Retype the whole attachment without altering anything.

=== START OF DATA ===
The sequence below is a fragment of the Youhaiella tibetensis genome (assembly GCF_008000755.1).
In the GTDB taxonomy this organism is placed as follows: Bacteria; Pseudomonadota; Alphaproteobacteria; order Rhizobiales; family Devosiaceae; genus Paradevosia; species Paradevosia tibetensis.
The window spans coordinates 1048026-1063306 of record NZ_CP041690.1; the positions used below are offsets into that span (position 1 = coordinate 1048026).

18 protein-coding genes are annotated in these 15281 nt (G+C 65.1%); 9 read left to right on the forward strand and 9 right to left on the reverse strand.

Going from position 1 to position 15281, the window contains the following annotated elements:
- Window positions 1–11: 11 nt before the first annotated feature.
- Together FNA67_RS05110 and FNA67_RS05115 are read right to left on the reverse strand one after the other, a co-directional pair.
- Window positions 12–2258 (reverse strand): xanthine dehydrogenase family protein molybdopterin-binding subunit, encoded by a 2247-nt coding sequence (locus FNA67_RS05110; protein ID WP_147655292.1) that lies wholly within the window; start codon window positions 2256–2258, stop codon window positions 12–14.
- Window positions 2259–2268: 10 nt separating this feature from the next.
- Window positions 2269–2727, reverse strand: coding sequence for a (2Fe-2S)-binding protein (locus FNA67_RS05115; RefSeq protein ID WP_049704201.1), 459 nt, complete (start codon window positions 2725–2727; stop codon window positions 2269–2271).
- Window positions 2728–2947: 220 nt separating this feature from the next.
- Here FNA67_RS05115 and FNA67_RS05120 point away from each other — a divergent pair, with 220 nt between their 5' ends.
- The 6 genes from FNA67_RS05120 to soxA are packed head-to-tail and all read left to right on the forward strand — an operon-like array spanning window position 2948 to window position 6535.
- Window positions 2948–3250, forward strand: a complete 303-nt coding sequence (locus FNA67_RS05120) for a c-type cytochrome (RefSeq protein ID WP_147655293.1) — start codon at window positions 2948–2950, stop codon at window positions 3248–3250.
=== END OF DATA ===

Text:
The sequence below is a fragment of the Youhaiella tibetensis genome (assembly GCF_008000755.1).
In the GTDB taxonomy this organism is placed as follows: Bacteria; Pseudomonadota; Alphaproteobacteria; order Rhizobiales; family Devosiaceae; genus Paradevosia; species Paradevosia tibetensis.
The window spans coordinates 1048026-1063306 of record NZ_CP041690.1; the positions used below are offsets into that span (position 1 = coordinate 1048026).

18 protein-coding genes are annotated in these 15281 nt (G+C 65.1%); 9 read left to right on the forward strand and 9 right to left on the reverse strand.

Going from position 1 to position 15281, the window contains the following annotated elements:
- Window positions 1–11: 11 nt before the first annotated feature.
- Together FNA67_RS05110 and FNA67_RS05115 are read right to left on the reverse strand one after the other, a co-directional pair.
- Window positions 12–2258 (reverse strand): xanthine dehydrogenase family protein molybdopterin-binding subunit, encoded by a 2247-nt coding sequence (locus FNA67_RS05110; protein ID WP_147655292.1) that lies wholly within the window; start codon window positions 2256–2258, stop codon window positions 12–14.
- Window positions 2259–2268: 10 nt separating this feature from the next.
- Window positions 2269–2727, reverse strand: coding sequence for a (2Fe-2S)-binding protein (locus FNA67_RS05115; RefSeq protein ID WP_049704201.1), 459 nt, complete (start codon window positions 2725–2727; stop codon window positions 2269–2271).
- Window positions 2728–2947: 220 nt separating this feature from the next.
- Here FNA67_RS05115 and FNA67_RS05120 point away from each other — a divergent pair, with 220 nt between their 5' ends.
- The 6 genes from FNA67_RS05120 to soxA are packed head-to-tail and all read left to right on the forward strand — an operon-like array spanning window position 2948 to window position 6535.
- Window positions 2948–3250, forward strand: a complete 303-nt coding sequence (locus FNA67_RS05120) for a c-type cytochrome (RefSeq protein ID WP_147655293.1) — start codon at window positions 2948–2950, stop codon at window positions 3248–3250.